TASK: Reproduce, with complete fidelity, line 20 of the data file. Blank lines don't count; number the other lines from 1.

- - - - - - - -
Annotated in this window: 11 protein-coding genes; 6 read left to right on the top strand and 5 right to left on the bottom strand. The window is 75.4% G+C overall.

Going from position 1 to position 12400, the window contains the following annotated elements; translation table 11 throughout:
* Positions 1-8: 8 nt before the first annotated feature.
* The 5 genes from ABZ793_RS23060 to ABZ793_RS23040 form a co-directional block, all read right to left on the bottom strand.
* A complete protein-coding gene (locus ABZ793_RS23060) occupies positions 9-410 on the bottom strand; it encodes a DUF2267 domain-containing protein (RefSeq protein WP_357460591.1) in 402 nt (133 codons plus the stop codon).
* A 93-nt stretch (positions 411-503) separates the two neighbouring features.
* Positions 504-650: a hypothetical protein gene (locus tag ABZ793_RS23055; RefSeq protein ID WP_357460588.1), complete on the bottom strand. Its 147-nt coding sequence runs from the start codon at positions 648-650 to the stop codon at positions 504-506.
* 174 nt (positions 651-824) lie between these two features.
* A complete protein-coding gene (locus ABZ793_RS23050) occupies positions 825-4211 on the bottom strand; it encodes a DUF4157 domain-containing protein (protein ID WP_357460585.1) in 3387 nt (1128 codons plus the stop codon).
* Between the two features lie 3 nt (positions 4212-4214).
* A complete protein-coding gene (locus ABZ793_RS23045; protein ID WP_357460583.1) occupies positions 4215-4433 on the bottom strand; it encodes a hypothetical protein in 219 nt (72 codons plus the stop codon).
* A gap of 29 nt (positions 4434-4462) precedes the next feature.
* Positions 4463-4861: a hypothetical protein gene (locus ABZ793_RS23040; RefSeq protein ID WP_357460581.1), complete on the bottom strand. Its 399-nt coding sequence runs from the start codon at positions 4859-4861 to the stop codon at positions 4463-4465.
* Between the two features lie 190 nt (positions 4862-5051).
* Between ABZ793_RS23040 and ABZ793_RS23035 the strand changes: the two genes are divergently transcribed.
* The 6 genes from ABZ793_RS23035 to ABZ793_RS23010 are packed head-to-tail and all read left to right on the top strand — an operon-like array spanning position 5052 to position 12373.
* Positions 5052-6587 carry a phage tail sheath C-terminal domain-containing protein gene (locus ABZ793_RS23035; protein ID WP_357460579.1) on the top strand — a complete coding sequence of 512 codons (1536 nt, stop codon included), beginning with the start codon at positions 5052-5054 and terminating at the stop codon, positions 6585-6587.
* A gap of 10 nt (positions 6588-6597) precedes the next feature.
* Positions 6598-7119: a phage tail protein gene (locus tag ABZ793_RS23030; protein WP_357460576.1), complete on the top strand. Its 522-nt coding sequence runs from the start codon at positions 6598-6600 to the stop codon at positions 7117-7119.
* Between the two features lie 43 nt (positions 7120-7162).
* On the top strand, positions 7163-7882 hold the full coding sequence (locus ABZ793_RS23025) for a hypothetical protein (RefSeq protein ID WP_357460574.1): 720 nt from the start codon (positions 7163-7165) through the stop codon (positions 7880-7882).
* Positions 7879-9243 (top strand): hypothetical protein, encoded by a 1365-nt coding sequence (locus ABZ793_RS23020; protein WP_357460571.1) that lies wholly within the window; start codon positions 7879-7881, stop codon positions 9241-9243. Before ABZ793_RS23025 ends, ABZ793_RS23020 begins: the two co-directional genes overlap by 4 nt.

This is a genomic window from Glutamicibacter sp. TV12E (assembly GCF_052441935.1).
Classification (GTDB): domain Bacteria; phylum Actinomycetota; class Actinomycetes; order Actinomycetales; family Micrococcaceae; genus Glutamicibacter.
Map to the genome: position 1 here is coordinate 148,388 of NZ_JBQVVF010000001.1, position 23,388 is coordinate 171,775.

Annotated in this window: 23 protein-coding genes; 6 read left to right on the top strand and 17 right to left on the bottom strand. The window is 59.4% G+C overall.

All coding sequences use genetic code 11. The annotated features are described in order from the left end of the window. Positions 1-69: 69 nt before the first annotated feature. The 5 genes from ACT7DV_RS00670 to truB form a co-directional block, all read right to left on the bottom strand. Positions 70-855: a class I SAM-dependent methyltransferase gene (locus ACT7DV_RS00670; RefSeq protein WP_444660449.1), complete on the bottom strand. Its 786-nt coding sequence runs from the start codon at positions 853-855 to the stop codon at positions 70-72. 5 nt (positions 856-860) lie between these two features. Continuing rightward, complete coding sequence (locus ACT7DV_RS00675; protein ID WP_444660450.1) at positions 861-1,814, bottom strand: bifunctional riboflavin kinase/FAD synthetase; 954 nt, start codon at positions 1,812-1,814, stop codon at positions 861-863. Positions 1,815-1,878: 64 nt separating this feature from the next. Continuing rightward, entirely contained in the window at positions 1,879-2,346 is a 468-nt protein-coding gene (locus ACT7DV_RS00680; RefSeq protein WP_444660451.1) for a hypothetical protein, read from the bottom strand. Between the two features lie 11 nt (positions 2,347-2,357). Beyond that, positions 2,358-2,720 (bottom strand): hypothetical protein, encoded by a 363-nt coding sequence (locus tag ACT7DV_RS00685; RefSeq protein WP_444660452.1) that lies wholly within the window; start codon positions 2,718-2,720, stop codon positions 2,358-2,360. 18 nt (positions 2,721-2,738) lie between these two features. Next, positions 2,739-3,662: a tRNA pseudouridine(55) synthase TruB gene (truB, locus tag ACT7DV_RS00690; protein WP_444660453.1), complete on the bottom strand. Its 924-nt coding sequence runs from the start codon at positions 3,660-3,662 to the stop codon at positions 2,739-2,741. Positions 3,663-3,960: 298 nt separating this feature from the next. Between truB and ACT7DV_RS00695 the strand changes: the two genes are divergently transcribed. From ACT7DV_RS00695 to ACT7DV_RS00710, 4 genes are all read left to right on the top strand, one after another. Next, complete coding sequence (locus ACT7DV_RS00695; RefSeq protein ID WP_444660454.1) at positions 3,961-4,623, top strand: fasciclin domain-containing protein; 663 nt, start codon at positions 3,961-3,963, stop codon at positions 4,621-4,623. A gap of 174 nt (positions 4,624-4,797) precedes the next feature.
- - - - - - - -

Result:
* Between the two features lie 43 nt (positions 7120-7162).